This study describes the historical rationales that have determined the location of USAF installations within the continental United States, excluding Alaska, from 1907 to the present. The location and numbers of these bases have fluctuated according to the size of the air forces, the capabilities of available weapon systems, and the strategies contemplated for their employment. In the modern U.S. Air Force, the number of bases rose from 115 in 1947 to peak at 162 in 1956 before declining to 69 in 2003. This ebb and flow reflected a Cold War expansion, retirement of much of the strategic bomber force, and the post-Cold War drawdown. Over time, the USAF has constantly realigned its forces within the network of bases to reflect current needs and strategies. Tanker aircraft, for example, once paired with strategic bomber units to ensure nuclear deterrence, are now collocated with intratheater airlift wings to support the post-Cold War global power projection.
The locations of modern Air Force installations owe much to the vision and foresight of early planners. The active installations that exist today are the remnants of a larger network that existed during World War II. The second Truman administration (1949-1953), seeking to maximize the returns of prior investments, directed an expanding Air Force to select, whenever possible, former World War II bases for activation. With very few exceptions, the Air Force has followed this guidance. In 2003, 65 (94 percent) of the 69 active major Air Force installations within the continental United States had been active War Department installations, usually Army Air Fields, during World War II. Fourteen (20 percent) of the 69 bases had existed before World War II. The longevity of most active installations suggests that money follows the path of prior investment and that the criteria used for selecting a location for an air base have been remarkably stable.
In late 1952, the Air Force Development Board refined the guidance of the Truman administration, designating as "permanent" eighty-five bases essential for peace and war and eligible for 25-year construction projects. Criteria for permanent status included World War II usage; location consistent with mission; proximity to construction, maintenance, and logistical support facilities; potential for expansion; and minimal airspace interference. Given the changes in weapon systems capabilities and the relocation of forces that have occurred since 1952, the board exercised keen foresight in selecting bases suitable for a variety of missions. Today, 40 (62 percent) of the 65 active, former World War II installations were among those designated as permanent in 1952.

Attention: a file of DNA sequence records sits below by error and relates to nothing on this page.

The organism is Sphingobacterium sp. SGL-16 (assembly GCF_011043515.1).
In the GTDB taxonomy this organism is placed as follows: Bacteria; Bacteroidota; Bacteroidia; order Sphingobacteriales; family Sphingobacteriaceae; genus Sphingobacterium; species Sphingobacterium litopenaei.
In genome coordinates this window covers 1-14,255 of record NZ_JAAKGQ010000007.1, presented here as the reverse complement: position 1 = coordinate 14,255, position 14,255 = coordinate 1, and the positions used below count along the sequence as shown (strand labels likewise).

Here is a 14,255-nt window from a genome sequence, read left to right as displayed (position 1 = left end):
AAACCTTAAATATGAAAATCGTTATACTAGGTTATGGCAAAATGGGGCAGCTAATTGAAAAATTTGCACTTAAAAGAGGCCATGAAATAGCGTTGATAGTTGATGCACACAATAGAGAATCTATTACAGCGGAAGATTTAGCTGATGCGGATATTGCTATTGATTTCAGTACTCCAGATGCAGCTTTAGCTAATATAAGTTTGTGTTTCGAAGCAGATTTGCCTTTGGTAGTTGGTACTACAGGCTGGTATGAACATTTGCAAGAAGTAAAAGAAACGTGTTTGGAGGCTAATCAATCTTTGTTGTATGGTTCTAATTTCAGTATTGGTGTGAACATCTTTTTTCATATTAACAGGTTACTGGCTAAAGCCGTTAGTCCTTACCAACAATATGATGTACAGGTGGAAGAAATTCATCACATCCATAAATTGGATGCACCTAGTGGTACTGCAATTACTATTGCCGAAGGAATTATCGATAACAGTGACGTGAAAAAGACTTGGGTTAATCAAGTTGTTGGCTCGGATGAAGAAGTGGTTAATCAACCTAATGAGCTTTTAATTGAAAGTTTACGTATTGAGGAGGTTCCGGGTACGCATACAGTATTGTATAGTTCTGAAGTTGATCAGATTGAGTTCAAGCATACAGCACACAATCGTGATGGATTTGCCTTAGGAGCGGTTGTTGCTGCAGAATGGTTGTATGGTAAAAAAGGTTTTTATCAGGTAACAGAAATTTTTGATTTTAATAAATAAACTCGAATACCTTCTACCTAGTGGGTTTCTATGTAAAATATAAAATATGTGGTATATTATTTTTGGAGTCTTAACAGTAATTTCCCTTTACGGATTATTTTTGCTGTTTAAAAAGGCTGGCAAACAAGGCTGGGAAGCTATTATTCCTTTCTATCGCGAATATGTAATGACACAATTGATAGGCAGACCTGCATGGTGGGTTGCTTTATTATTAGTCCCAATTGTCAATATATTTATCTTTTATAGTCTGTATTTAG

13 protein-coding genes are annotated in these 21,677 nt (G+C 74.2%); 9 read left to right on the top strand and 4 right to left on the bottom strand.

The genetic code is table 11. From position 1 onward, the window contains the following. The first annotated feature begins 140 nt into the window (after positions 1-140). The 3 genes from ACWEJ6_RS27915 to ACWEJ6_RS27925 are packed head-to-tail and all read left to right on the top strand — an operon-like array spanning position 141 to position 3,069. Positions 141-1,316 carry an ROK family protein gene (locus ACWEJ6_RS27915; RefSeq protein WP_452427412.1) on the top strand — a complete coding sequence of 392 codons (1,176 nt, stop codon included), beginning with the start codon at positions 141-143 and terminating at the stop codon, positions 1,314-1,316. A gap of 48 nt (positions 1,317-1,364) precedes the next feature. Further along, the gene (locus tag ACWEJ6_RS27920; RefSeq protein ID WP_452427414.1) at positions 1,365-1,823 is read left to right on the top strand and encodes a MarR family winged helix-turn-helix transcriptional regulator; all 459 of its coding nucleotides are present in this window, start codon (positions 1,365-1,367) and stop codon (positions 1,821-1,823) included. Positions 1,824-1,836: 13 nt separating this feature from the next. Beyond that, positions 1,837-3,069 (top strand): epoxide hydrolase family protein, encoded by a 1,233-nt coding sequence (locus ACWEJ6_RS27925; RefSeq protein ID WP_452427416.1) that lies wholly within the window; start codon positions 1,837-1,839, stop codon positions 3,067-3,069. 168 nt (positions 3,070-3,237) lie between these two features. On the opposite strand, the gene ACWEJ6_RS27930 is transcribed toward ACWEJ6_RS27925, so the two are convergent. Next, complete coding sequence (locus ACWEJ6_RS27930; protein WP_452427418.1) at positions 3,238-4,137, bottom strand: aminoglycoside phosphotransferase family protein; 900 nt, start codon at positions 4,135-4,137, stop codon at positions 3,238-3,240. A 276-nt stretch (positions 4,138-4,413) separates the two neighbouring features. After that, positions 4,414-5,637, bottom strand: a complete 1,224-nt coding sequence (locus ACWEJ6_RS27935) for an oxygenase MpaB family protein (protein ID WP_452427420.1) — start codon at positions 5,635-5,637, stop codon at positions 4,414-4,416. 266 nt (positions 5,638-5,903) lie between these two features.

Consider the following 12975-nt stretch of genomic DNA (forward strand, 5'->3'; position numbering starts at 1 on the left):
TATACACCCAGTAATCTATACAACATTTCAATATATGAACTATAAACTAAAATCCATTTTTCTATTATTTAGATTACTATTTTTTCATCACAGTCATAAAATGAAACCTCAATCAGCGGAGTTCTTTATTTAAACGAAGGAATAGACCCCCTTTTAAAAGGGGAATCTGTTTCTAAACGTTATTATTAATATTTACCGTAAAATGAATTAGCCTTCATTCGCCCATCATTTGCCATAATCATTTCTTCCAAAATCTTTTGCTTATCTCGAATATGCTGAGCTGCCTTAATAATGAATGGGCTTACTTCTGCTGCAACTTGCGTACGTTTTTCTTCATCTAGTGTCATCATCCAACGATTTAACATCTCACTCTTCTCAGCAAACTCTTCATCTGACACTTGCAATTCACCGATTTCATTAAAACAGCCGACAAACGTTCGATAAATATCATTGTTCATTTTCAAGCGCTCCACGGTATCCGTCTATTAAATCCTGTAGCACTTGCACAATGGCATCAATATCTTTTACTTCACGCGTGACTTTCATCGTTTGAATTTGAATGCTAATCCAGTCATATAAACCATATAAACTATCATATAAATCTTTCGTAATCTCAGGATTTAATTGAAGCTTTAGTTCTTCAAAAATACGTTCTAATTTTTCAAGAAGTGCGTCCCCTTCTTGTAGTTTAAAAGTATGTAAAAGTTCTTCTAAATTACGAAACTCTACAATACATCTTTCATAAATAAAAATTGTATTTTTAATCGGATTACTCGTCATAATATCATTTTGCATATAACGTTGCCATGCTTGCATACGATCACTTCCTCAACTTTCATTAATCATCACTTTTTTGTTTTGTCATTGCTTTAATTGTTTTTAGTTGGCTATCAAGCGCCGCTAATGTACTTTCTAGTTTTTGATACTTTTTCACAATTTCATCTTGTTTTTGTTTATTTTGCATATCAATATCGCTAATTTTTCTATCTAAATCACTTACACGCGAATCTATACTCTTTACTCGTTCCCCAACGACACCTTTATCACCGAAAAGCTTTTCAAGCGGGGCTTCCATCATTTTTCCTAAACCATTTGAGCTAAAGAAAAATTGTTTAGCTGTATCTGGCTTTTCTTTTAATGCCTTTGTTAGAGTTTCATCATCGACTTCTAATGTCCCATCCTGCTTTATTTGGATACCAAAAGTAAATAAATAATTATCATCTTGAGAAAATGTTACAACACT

The decisions made in the second Truman administration leveraged those made decades earlier by those who pioneered U.S. air power. Precedents for the modern criteria determining the suitability of flying training bases, technical training centers, air logistics centers, and laboratories were established in the 1920s, and by the late 1940s, the USAF had determined the basic requirements for the location of airlift and tactical forces. Since then it has located its forces within the vestiges of a network that was functioning at the close of World War II. Only the locations of long-range bomber, intercontinental missile, air defense, and space forces have necessitated the construction since 1947 of a relatively few new bases.
In 1963, the Air Force authors of the "Ideal Base Study" validated criteria to be used in determining the location of USAF bases. Some had been in use for decades. Since 1963, identical or nearly identical criteria have reappeared in testimony presented before Congress and, subsequently, Base Realignment and Closure Commissions. The persistence of basing location criteria over time suggests that the attributes of a good air base in 2003 are basically the same as those that existed before 1947.
A major, but not decisive, factor influencing the location of military bases has been politics. The Air Force has followed the example of its predecessors in accommodating community requests to have an installation located nearby, particularly when the requests were accompanied by generous donations of land and infrastructure, providing the proffered location satisfied basic military requirements. Political influence has also kept bases open, but evidence suggests that political pressure cannot keep a base open indefinitely beyond the expiration of its military value. Ultimately, the decisive factor in determining the location and continuation of an Air Force installation has been its suitability for its military mission.